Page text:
The TownhallSocial issues

It’s time we “canceled” hip-hop

By Che

Editor’s note: The opinions expressed here are those of the authors. View more opinion on ScoonTV. 

It’s time to cancel hip-hop. I don’t mean “cancel” by protesting and picketing and trying to force labels to stop producing the music, I mean “cancel” it from our collective psyche. 

The constant ritual of rappers getting killed, and troves of influencers afterwards flocking to social media for pleas of “doing better,” is nothing more than empty promises for likes and views. Takeoff’s unfortunate death is only the latest example. It’s all meaningless performative theatrics that never address the real issues and set the stage for the next song and dance that is inevitable.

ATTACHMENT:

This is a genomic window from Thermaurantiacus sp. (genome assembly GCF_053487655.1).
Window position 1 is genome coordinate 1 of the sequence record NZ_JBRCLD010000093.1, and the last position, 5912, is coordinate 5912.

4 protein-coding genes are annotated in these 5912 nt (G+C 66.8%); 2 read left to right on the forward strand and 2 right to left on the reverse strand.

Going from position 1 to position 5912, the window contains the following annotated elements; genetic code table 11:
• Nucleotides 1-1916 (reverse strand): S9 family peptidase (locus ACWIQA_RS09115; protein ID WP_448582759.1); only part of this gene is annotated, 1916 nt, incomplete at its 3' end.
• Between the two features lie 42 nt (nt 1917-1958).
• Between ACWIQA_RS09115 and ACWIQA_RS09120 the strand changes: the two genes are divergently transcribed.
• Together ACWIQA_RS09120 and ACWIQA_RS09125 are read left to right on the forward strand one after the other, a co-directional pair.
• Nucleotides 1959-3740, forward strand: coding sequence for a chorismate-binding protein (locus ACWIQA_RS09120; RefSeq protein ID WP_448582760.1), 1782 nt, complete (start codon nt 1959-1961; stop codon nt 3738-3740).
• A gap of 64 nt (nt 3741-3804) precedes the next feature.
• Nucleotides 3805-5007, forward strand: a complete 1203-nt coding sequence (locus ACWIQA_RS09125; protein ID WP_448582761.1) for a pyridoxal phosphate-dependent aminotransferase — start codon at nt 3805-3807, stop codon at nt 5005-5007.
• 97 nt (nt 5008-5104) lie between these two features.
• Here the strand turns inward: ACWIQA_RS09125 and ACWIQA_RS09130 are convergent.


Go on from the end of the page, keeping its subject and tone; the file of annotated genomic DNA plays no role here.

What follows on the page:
We have to separate ourselves from what some call the “culture.” We won’t see real change until we remove ourselves from hip-hop and the gang culture that dominates the genre.  

For the past few months, I have been on somewhat of a spiritual journey. I haven’t had a religious conversion, nor have I become a monk of some sort. I have just made small changes that have had big results. Most of these changes weren’t even conscious decisions, they just unfolded naturally, which is what I am advocating here concerning hip-hop and the “culture.” 

Since I was released from prison in 2018, I had an ongoing relationship with marijuana. I love to smoke weed. It was something I felt eased my anxiety, relieved me of the stress that came with reintegrating back into society. However, there was always something, somewhere in the back of my mind or the depths of my soul that made me uneasy about it. I have never been an “addict” in the sense of using “hard drugs,” just weed and occasionally alcohol. But that doesn’t mean that I didn’t go through the “addiction process” when it came to marijuana.